The Alaska Federation of Natives Convention is known for being a gathering with cultural performances, discussions and speeches, but it’s also a chance for Alaska Natives to keep tabs on their health.
In its seventh year, people can get a flu shot, find advice on quitting smoking, receive healthy eating tips and more at the AFN health fair. More than 20 booths line a hallway on the second floor of the Dena’ina Center for the fair, which started Thursday morning and continues Friday.
A mobile mammography unit parked outside the Dena’ina Center is a new addition at the free fair this year.
“The mobile mammography unit screens for breast cancer,” said Dr. Gary Ferguson, senior director of community health services at Alaska Native Tribal Health Consortium. “Breast cancer is on the rise in Alaska Native people, as well as all populations. So it’s a really important screening to have.”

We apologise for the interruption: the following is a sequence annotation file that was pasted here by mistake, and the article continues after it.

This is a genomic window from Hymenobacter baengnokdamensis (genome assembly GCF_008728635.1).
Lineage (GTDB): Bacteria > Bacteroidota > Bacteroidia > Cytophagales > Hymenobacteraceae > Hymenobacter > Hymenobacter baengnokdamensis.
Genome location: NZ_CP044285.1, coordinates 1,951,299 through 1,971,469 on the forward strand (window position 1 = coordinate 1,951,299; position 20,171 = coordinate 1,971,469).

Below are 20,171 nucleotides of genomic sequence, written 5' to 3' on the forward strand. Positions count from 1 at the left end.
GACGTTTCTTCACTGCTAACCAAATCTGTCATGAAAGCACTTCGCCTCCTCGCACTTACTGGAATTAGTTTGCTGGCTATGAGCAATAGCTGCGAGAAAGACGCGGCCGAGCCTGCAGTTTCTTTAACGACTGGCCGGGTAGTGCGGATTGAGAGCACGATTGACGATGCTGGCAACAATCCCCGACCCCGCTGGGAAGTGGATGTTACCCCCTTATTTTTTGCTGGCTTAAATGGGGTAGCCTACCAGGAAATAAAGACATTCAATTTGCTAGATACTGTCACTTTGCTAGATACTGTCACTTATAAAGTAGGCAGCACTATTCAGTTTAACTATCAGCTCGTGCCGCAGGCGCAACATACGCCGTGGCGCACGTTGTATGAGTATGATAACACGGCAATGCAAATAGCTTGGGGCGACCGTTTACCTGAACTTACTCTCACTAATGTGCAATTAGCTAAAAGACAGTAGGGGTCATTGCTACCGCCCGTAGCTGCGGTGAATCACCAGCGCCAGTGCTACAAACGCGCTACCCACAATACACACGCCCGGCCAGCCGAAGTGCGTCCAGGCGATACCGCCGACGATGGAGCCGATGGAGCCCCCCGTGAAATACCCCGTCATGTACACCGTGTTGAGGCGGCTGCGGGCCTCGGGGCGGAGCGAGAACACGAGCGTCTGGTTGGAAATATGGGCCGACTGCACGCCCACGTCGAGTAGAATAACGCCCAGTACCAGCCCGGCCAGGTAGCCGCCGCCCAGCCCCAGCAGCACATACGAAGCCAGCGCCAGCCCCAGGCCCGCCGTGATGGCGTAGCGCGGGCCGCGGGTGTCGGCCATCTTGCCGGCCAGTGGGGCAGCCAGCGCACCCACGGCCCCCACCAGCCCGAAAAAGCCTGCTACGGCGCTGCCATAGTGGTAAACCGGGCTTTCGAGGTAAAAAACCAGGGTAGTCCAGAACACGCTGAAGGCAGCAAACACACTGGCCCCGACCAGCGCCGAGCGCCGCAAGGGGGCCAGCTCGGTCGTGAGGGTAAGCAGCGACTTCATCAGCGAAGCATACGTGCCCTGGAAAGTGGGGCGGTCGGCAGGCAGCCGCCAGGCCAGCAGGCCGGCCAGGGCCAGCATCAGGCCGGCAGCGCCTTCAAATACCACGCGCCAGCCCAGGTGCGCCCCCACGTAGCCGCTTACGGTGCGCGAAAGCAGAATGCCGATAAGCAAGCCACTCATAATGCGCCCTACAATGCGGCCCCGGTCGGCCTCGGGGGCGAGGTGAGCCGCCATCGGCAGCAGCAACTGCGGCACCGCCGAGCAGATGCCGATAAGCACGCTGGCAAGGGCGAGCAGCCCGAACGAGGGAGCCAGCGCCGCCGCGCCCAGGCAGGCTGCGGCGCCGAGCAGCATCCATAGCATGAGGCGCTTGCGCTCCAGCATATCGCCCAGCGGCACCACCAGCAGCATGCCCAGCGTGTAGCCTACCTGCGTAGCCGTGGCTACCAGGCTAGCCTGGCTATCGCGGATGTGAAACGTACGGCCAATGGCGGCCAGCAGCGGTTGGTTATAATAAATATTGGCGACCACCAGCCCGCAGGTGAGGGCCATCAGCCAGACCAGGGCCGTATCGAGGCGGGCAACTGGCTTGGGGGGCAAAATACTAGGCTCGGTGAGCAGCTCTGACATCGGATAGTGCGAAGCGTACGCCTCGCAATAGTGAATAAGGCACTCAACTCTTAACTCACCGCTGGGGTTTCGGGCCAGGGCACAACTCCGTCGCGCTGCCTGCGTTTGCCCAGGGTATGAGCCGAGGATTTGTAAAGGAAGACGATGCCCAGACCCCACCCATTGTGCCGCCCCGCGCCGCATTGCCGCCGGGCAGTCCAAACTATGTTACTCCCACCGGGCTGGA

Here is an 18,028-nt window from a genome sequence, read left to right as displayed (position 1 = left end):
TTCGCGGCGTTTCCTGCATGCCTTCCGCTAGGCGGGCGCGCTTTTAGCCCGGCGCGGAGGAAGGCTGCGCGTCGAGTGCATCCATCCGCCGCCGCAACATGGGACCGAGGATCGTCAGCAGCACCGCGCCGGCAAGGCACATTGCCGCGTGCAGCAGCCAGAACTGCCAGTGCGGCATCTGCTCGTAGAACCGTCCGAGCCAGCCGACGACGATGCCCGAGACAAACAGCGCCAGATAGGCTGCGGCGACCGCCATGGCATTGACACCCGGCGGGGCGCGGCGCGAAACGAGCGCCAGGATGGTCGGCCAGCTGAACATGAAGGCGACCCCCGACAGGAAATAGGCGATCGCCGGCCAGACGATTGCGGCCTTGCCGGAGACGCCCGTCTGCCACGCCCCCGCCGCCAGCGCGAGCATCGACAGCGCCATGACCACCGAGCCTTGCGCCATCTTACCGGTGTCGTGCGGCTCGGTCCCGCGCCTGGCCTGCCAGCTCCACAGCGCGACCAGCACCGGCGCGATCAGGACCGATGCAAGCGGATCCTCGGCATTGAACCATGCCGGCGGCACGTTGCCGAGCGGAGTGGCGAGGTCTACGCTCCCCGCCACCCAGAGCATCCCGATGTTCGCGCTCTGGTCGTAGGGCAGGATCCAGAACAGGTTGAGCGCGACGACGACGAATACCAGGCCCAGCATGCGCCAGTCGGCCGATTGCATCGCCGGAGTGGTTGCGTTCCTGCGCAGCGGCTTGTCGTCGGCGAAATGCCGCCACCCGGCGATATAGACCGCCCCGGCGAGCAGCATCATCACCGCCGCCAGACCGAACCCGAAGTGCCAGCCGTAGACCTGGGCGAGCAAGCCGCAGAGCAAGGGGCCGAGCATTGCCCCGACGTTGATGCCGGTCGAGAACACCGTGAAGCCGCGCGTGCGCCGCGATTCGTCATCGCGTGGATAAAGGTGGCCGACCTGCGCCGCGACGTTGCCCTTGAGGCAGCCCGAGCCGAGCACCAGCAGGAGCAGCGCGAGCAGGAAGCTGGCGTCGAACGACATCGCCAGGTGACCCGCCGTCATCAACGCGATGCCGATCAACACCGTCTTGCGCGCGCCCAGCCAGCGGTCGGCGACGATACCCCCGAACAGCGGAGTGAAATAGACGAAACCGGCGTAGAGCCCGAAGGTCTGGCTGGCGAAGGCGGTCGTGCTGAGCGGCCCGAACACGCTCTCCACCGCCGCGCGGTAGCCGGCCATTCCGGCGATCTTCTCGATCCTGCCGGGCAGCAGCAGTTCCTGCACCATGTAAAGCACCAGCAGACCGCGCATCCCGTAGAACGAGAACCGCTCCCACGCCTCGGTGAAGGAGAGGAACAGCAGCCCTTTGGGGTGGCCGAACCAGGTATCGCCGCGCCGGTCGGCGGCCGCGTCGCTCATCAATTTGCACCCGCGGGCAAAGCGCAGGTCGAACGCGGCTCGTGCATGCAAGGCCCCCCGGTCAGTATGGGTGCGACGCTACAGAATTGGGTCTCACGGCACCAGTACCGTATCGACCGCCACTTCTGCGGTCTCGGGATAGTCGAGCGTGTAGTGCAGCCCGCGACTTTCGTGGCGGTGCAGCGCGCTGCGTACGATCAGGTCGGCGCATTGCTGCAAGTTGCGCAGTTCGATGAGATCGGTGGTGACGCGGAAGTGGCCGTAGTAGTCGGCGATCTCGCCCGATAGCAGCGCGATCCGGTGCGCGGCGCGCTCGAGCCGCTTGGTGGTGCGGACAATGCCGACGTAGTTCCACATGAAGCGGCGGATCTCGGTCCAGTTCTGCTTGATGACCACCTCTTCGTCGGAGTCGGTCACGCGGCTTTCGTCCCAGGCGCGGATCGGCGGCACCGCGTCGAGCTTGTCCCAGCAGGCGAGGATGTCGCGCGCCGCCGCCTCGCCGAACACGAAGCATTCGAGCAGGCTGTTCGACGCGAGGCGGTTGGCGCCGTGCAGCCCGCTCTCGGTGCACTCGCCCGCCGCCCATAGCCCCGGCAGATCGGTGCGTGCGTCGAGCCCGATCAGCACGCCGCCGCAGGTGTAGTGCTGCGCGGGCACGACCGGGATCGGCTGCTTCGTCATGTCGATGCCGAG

Hot pink decor made one booth stand out. Julie Stayden — a health educator with Southcentral Foundation — helped staff a table Thursday focused on breast and cervical cancer awareness. As a breast cancer survivor, underscoring prevention is a personal matter for her.
“Early detection saves lives,” said Stayden, who was sporting a bright pink kuspuk at day one of AFN.
Cancer is the leading killer of Alaska Natives, according to a 2015 report. For Native women, breast cancer is the most common. For Native men, colorectal and lung are the leading cancers.
AFN is a good opportunity to reach a big group of people, Ferguson said.
“AFN is our largest gathering of Alaska Native people and having a health fair here is … it’s one of those things where leaders and all of our customer-owners are here at once,” Ferguson said.
The fair has also expanded over the years, offering more services. In years past, the health fair was confined to rooms at the Dena’ina Center.
“We’ve got a large showing already,” said Ferguson as dozens of people milled about the fair Thursday afternoon.
This year, ANTHC, Southcentral Foundation, the Centers for Disease Control and Prevention and the Alaska Department of Health and Social Services helped put on the fair.
If you go:
Where: Second floor of the Dena’ina Center
When: Friday from 9 a.m. to 4 p.m.